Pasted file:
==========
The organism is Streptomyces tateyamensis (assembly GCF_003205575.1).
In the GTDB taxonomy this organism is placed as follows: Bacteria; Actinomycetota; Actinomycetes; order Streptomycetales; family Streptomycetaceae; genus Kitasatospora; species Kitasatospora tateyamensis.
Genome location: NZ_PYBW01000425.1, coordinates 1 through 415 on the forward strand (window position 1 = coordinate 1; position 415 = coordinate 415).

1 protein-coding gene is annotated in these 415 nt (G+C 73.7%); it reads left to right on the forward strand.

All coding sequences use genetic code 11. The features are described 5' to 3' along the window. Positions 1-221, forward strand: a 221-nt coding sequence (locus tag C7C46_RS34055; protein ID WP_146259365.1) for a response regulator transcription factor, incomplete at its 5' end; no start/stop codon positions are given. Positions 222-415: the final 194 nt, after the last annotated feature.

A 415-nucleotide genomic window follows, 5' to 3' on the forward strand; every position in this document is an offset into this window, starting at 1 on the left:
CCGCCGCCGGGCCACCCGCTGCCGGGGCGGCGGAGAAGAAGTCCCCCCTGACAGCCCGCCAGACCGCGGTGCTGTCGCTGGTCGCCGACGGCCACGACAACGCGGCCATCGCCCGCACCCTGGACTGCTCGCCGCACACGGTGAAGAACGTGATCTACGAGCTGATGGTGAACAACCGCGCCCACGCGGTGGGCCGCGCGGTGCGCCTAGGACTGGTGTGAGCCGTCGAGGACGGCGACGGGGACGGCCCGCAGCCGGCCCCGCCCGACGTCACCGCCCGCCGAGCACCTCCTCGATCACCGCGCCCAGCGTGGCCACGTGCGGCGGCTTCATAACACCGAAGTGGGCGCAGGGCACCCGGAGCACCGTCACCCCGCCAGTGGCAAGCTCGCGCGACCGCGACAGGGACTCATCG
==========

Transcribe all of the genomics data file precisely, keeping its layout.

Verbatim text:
The organism is Streptomyces tateyamensis (assembly GCF_003205575.1).
In the GTDB taxonomy this organism is placed as follows: Bacteria; Actinomycetota; Actinomycetes; order Streptomycetales; family Streptomycetaceae; genus Kitasatospora; species Kitasatospora tateyamensis.
Genome location: NZ_PYBW01000425.1, coordinates 1 through 415 on the forward strand (window position 1 = coordinate 1; position 415 = coordinate 415).

1 protein-coding gene is annotated in these 415 nt (G+C 73.7%); it reads left to right on the forward strand.

All coding sequences use genetic code 11. The features are described 5' to 3' along the window. Positions 1-221, forward strand: a 221-nt coding sequence (locus tag C7C46_RS34055; protein ID WP_146259365.1) for a response regulator transcription factor, incomplete at its 5' end; no start/stop codon positions are given. Positions 222-415: the final 194 nt, after the last annotated feature.

A 415-nucleotide genomic window follows, 5' to 3' on the forward strand; every position in this document is an offset into this window, starting at 1 on the left:
CCGCCGCCGGGCCACCCGCTGCCGGGGCGGCGGAGAAGAAGTCCCCCCTGACAGCCCGCCAGACCGCGGTGCTGTCGCTGGTCGCCGACGGCCACGACAACGCGGCCATCGCCCGCACCCTGGACTGCTCGCCGCACACGGTGAAGAACGTGATCTACGAGCTGATGGTGAACAACCGCGCCCACGCGGTGGGCCGCGCGGTGCGCCTAGGACTGGTGTGAGCCGTCGAGGACGGCGACGGGGACGGCCCGCAGCCGGCCCCGCCCGACGTCACCGCCCGCCGAGCACCTCCTCGATCACCGCGCCCAGCGTGGCCACGTGCGGCGGCTTCATAACACCGAAGTGGGCGCAGGGCACCCGGAGCACCGTCACCCCGCCAGTGGCAAGCTCGCGCGACCGCGACAGGGACTCATCG